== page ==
Exercising in cold weather burns more calories. To that end, you should slightly increase your dog’s diet in proportion with how much he exercises and how long he spends outside. Monitor your dog’s Body Condition Score, or BCS, and adjust his food up or down by 10 percent as needed. You can also choose a food with a slightly higher protein to keep him warm and snug in winter.

Keep Dogs Leashed in Cold Weather

It’s a delightful sight to see a pup leap and bound through powder snow, but unless you’re within a fenced in area, it isn’t necessarily safe to let him free. It takes only a second for your pup to become spooked and run – and getting lost in the winter is even more dangerous.

Use Doggy Jackets & Booties

Heading out? Consider putting a jacket and/or booties on your dog. A warm down-filled jacket can go a long way to keeping a tiny puppy warm, while booties will successfully protect the feet. If you use booties, just be sure to try them at home first – sometimes dogs need a bit of time to get used to them.

Protect Delicate Paws From Ice & Salt

Booties protect the paws, but they aren’t for every dog. If your dog doesn’t like them, coat his paw in AKC’s homemade paw balm instead. Made from beeswax and soothing emollients, these balms create a protective waterproof barrier between your dog’s paw and the ground. This prevents ice buildup and salt burn.

Keep Antifreeze Stored Away From Pets

Antifreeze is important for winter drivers, but unfortunately, it’s also highly flavorful and poisonous for dogs and cats. A dog that drinks even a few splashes can suffer from kidney failure and even death. Always keep antifreeze stored in a locked cabinet and clean spills up immediately.

Use Pet-friendly Snow & Ice Chemicals

Using salt on your driveway? It can be hard on paws. It’s better to use pet-friendly chemical solutions that melt ice without harming tender tootsies. Products containing modified crystalline carbonyl diamide and eco-safe glycol may be slightly more expensive, but they do the job without hurting Fido’s feet.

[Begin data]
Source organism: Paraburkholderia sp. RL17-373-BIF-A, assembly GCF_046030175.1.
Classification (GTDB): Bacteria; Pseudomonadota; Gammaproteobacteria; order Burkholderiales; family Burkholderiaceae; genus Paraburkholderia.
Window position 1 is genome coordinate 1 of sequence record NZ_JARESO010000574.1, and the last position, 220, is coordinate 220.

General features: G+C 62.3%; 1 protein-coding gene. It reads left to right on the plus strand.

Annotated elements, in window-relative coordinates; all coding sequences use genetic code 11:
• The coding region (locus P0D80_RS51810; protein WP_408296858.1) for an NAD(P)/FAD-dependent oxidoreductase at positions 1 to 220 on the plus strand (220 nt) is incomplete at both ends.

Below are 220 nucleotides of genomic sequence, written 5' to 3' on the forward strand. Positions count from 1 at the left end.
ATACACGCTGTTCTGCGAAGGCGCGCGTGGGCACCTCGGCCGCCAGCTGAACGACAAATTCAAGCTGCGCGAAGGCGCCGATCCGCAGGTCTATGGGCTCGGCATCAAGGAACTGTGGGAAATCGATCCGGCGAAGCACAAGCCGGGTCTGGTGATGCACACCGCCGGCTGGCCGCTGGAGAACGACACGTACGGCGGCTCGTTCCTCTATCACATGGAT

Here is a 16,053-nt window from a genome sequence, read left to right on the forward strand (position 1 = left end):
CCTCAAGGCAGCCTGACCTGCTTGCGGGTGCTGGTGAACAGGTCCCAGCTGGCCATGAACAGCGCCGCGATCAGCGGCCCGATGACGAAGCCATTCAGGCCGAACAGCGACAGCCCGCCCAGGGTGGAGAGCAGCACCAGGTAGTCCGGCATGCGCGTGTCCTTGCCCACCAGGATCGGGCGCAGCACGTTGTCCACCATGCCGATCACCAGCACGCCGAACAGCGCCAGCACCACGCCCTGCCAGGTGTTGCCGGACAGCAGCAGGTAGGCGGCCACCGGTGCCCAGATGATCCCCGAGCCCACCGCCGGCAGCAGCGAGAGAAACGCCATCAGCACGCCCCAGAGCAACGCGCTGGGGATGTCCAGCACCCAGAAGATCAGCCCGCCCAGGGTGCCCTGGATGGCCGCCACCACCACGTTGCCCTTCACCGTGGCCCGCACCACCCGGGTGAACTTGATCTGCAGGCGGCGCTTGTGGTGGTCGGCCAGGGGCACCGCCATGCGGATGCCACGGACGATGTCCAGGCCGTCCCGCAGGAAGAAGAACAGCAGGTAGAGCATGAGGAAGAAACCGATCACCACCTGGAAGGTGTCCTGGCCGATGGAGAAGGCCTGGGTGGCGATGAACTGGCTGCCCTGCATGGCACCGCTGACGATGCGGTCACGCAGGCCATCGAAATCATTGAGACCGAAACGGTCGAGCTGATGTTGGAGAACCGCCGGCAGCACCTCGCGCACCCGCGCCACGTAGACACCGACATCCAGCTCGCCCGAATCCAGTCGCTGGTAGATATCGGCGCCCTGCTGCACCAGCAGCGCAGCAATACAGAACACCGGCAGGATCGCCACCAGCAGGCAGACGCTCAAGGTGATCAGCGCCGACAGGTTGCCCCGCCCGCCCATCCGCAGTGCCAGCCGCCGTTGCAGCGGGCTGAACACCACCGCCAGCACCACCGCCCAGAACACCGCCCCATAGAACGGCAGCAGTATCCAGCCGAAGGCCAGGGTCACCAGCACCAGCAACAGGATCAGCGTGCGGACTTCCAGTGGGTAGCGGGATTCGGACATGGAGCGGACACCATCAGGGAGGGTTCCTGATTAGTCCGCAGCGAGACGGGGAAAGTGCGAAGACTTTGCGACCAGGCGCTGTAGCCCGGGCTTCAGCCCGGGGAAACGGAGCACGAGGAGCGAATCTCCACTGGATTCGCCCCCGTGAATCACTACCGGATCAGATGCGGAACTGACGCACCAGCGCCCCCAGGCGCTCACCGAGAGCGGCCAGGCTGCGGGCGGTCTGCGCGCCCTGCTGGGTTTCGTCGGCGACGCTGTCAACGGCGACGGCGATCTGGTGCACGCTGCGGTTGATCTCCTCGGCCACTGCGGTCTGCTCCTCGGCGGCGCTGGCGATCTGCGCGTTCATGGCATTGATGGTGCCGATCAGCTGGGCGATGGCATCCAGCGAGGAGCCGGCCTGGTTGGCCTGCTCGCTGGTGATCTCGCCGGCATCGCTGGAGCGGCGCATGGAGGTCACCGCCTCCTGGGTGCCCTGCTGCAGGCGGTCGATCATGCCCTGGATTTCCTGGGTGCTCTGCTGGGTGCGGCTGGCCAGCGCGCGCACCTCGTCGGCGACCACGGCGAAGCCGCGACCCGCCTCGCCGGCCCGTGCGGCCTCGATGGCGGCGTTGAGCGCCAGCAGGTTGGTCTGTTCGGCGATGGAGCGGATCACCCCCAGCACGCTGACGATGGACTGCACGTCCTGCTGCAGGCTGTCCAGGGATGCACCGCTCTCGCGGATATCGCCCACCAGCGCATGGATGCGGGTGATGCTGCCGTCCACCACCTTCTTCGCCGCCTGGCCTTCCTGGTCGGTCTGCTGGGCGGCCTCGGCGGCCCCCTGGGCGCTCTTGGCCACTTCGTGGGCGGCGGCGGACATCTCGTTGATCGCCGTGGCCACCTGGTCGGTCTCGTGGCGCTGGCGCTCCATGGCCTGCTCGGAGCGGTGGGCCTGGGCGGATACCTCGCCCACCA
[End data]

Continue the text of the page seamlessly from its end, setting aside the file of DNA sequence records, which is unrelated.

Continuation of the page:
Always Provide Outside/Backyard Shelter

Whether you have a fenced-in backyard or a giant farm your dog roams, she should always be able to access shelter easily in the winter. This could be a heated barn, a doggie door, a heated doghouse, or something else entirely – as long as she can come in when the cold becomes too much. Dogs who stay outside for too long can experience frostbite and hypothermia.

Block Off Fireplaces & Space Heaters

We’ve talked quite a bit about the cold, but we haven’t talked about is indoor heating risks like fireplaces, candles, space heaters, and other potentially flammable sources. It takes a dog only seconds to stumble and fall into a fireplace or brush up against a space heater and suffer serious burns.

See the Vet if You Suspect Issues

Your most important skill of all – know when to see the vet. If you suspect your dog is losing weight, has sore paws, or may have experienced frostbite, don’t let it wait. Schedule an appointment with your vet immediately and have it looked at. Your dog’s health, happiness, and winter fun depends entirely on your willingness to be proactive.